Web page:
Part of your daily dental routine is also paying attention to the foods you eat and your overall habits. While many dental restorations offer strength and durability, they can still be damaged by excessively hard foods. Additionally, detrimental behaviors such as smoking, chewing ice, biting your nails, or using your teeth to open packages can also cause your natural teeth, as well as your restorations, to become damaged.
The final part of your daily dental routine is to wear your mouthguard or night guard if you have been given one. Mouthguards are often used during sports to protect your teeth against damage from a possible impact. Night guards are also used to protect your teeth, however are only worn at night to protect against teeth grinding and clenching. Again, although dental restorations are strong, the wear and tear of constant teeth grinding or clenching will eventually take its toll.
Phew! Even though this may sound like a lot, once you start working these things into your daily routine, it becomes easy. Now, let’s move on to your seasonal dental routine. First and foremost, one of the most important parts of your seasonal dental routine is to visit Drs. Lerner and Lemongello for your dental checkup and professional teeth cleaning. On average, you should have a dental checkup and professional teeth cleaning at least once every six months, however in some cases they may need to be more frequent.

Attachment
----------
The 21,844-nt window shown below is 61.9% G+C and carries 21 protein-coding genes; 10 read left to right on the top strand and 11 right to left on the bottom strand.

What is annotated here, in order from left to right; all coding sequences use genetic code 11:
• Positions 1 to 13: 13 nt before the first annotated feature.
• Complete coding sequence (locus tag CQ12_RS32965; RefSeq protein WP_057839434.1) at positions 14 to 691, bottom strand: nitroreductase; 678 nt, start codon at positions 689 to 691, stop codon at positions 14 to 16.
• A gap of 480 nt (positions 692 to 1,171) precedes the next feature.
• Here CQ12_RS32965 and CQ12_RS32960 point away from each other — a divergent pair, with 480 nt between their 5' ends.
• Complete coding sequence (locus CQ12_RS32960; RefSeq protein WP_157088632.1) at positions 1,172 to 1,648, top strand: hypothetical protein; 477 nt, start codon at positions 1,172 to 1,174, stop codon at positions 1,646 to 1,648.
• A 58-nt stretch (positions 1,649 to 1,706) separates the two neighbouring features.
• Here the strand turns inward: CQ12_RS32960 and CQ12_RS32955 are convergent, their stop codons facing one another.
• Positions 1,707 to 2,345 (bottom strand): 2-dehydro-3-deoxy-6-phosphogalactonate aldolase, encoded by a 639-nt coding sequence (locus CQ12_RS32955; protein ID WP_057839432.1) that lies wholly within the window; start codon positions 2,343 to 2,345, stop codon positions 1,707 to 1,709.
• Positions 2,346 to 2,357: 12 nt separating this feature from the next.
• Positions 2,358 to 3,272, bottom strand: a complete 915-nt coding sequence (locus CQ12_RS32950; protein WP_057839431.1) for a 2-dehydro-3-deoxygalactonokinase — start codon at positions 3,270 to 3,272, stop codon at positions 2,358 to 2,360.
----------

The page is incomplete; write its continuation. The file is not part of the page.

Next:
This is such an important part of your seasonal dental routine because it offers you the chance to have professional maintenance on your dental restoration. Even though daily brushing and flossing help to remove plaque, there will inevitably be places that you have missed. When left on the teeth, plaque turns into tartar and can only be removed with special dental tools. Professional teeth cleanings are important because they remove far more plaque, tartar, and bacteria than brushing or flossing alone.
Dental checkups are also important because they allow Drs. Lerner and Lemongello to make sure you are still in the best possible dental health. Regular checkups allow for the early detection and resolution of possible dental issues. They also allow you the opportunity to discuss your concerns and have any questions you may have answered. At this point if you are still reading, you are probably committed to your oral health and will benefit from regular dental checkups.
Another part of your seasonal dental routine is to change out your toothbrush every three to four months. This is because your toothbrush will naturally wear out. Additionally, it can harbor millions of bacteria that you don’t want to reintroduce into your mouth. For this reason, you should also switch toothbrushes after you are sick.
By following these suggested guidelines on how to maintain your dental restoration with regular dental care, you will be able to enjoy your beautiful smile for as long as possible. Your new dental restoration has given you the gift of a new smile, but it is one that requires careful cultivation in order to thrive. And at Lerner & Lemongello of South Florida, we want nothing less than for you, and your smile, to thrive.